Sizing and Deployment Guide

This guide covers sizing requirements and deployment guidance for the Kasm Workspaces platform and assumes a distributed architecture with separate API, database, and agent components. For single server deployments, use the guidance provided in the agent sizing section.


For all componenets, maximum concurrent Kasm sessions is the metric that should be used when sizing. Some use cases will have lots of total users with a small number of concurrent users while others will have more concurrent sessions than total users (more than 1 session per user). In all cases, the maximum concurrent session count should be the metric used when considering sizing requirements.

Web App Role

The web app server role is comprised of several containerized services: API, Manager, Share, and proxy. The API server is responsible for taking API calls from users and potentially external services using the developer API. The manager service is responsible for managing clusters of agents and auto scaling new agents in the cloud if configured. The web app server role is both vertically scalable (adding more CPUs and RAM) and horizontally scalable (adding more web app servers).


For large deployments, it is recommended to have N+1 redundancy for the web app servers. This ensures ease of maintenance, allowing administrators to bring down a server for patching, without effecting users.


Concurrent sessions are used for deployment size recommendations, so while you may be using a named user license, you still need to understand your concurrent session requirements in order to size your deployment appropriately. There are two deployment architectures that can be used, which have drastically different sizing requirements for the Web App Server role, Standard and Direct-to-Agent. The standard deployment architecture has all traffic traverse the web app servers that are responsible for each respective zone. The Direct-to-Agent workflow has client API calls going to the Web App servers while the desktop rendering goes directly to the server hosting the application container. Direct-to-agent is only applicable to containerized desktop/app sessions and does not apply to Servers connected to via RDP.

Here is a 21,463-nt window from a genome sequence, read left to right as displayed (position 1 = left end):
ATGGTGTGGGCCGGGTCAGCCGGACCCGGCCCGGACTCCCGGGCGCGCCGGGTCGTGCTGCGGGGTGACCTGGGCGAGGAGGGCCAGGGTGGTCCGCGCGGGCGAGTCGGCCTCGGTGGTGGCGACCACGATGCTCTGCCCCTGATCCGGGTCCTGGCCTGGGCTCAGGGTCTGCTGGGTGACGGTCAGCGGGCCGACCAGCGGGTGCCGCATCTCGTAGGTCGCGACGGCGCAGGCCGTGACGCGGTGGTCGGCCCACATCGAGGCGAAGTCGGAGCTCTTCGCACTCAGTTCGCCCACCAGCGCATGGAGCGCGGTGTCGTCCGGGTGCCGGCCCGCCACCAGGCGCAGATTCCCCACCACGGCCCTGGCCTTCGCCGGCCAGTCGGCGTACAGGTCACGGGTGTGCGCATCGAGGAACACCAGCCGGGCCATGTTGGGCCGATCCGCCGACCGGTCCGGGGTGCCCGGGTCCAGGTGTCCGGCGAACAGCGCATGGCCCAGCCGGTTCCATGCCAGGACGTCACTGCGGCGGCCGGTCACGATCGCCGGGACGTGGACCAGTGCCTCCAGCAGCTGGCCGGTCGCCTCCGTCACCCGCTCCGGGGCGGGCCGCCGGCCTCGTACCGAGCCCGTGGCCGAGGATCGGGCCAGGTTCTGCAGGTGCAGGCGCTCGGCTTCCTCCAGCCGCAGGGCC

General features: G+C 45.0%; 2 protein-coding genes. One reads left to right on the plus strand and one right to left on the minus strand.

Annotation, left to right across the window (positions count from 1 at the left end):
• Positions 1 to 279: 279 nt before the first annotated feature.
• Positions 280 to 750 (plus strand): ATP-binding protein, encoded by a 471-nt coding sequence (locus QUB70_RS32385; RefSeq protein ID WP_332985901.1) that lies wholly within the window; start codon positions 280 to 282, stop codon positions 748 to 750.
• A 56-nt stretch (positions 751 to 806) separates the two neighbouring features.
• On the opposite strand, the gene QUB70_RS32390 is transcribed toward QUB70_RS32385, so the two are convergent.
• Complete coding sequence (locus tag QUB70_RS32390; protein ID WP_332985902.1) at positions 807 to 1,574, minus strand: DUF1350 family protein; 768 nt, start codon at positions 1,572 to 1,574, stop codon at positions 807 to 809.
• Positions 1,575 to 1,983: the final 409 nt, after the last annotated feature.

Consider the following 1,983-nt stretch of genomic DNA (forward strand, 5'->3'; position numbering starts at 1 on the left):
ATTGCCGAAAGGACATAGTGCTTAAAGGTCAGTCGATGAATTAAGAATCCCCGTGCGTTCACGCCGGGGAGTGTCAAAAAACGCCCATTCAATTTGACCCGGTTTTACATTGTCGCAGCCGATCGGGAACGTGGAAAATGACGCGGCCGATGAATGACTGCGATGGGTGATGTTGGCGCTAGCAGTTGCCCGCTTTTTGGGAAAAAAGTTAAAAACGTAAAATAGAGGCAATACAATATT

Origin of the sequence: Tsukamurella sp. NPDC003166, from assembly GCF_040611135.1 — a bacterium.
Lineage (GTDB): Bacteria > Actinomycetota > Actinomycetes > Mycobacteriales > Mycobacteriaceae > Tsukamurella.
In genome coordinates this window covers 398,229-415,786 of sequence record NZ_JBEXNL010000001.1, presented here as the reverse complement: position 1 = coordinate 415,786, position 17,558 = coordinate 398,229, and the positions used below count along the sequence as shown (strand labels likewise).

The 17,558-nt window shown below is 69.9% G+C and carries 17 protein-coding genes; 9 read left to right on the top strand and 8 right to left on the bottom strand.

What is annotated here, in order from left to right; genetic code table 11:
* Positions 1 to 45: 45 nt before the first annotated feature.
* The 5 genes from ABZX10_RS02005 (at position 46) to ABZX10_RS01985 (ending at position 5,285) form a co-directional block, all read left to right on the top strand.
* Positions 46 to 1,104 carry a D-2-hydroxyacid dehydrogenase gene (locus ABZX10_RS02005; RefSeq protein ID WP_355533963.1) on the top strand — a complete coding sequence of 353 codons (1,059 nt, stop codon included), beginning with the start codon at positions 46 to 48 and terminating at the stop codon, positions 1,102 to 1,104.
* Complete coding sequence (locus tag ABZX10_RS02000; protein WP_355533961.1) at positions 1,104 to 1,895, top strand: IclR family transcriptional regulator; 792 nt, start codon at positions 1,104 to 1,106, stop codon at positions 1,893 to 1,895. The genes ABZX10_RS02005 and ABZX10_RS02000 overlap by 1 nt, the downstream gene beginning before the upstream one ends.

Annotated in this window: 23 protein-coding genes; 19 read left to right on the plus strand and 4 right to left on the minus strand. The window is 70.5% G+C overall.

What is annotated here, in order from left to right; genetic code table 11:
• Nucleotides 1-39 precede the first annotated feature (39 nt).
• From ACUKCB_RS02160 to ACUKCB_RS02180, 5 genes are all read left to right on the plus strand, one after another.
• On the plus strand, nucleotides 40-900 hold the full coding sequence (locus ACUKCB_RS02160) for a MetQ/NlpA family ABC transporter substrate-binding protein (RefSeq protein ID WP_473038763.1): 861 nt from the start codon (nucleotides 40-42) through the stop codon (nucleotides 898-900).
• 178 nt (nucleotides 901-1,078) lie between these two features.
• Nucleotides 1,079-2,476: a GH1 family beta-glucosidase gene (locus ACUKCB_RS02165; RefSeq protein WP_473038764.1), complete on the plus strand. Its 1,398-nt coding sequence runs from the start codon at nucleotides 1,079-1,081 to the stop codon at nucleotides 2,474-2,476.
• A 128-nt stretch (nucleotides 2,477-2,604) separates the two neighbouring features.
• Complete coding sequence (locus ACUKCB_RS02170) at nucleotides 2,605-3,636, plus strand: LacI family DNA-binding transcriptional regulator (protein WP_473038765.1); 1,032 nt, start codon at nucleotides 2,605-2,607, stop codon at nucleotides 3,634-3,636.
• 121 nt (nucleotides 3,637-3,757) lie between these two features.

Server Specifications

Concurrent Sessions


4 CPUs, 4GB RAM, 80 GB HD

70 to 150


4 CPUs, 4GB RAM, 80 GB HD

300 to 500

The range of concurrent sessions a single server can support is highly dependent on the use case. Administrators supporting an online gaming service would be on the low end of the spectrum while more moderate uses like remote work or browser isolation could expect to be near the high end of the spectrum.

An administrator expecting to support up to 200 concurrent sessions for a remote work use case, in a standard deployment architecture, would need 3 servers using the N+1 redundancy recommendation. With 3 API servers, the administrator could expect to support up to 450 concurrent users. If the administrator needs to remove one for maintenance, the deployment would still be able to support up to 300 concurrent sessions, still within the desired capacity.

Load Balancing